The Reality of Your Student Debt

There are very few people who can afford going to college without taking out a student loan. Higher education is expensive and by the time a student graduates after four years, there is a sizeable debt to repay. The average student loan debt is now at around $25,000. Repaying this debt should be of the highest priority for graduates. The quicker the loan is paid off, the cheaper it will be in the long run. This is because interest rates on loans tend to be fairly steep and if not repaid quickly, this can add thousands of dollars in interest over the life of the loan.

Watch Your Rating

When graduates do not make regular payments on their loan, they can develop a bad credit rating. This means that they may not be able to get a regular credit card and they may have to resort to obtaining bad credit credit cards. There are companies that offer these cards and make it possible for people with outstanding loans to obtain financing.

It is important to pay off at least the interest on the loan during the time the student is still in school. This helps to avoid negative amortization and will help the student to pay off the debt sooner. Many students work part time and this is a good way to reduce debt and reduce the amount of loan that has to be taken out to cover school costs. It may not be easy to work a job and engage in studies, but it will give the student a better head start.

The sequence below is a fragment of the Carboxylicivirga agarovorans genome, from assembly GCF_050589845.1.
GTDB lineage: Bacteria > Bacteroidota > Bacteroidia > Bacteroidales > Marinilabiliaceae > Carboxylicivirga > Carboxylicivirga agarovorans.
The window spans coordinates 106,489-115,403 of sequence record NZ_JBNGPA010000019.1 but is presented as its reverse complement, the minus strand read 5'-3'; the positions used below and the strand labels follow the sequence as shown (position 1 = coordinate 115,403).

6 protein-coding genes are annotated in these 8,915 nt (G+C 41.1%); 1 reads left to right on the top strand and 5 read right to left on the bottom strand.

Graduating and having large amounts of student debt is very stressful for the new graduate. Graduates are just starting out in their career and, therefore, will not be earning as much as the more seasoned professionals in their field of study. Paying off this debt should be a priority, or it could well be something that the student carries around for a decade or more. Students who take their doctorates have even higher debt amounts because they are in school several years longer than the average student.

Budget Well

The cost of student loan repayment is added to the cost of rent and utilities, as well as any credit card debt and other loans that may be outstanding. Graduates with loan debt should sit down and figure out their monthly budget. Once a job is obtained, there will be a steady inflow of cash and this should be weighed against the monthly cash outflow. It may be necessary to forego items such as coffee at the upscale coffee shop, in order to save extra money.

The graduate, serious about getting a handle on the debt, should try to put as much money aside every month as possible. Making a detailed plan on how much money needs to be paid down to clear the loan quickly is a good idea and can greatly reduce the number of years it takes to pay off the student loan. Instead of looking at the whole loan amount and panicking, it is wise to focus on how much can realistically be put aside every month to make the most impact on debt. Once this is worked out, it is then a matter of regularly and systematically paying off the loan.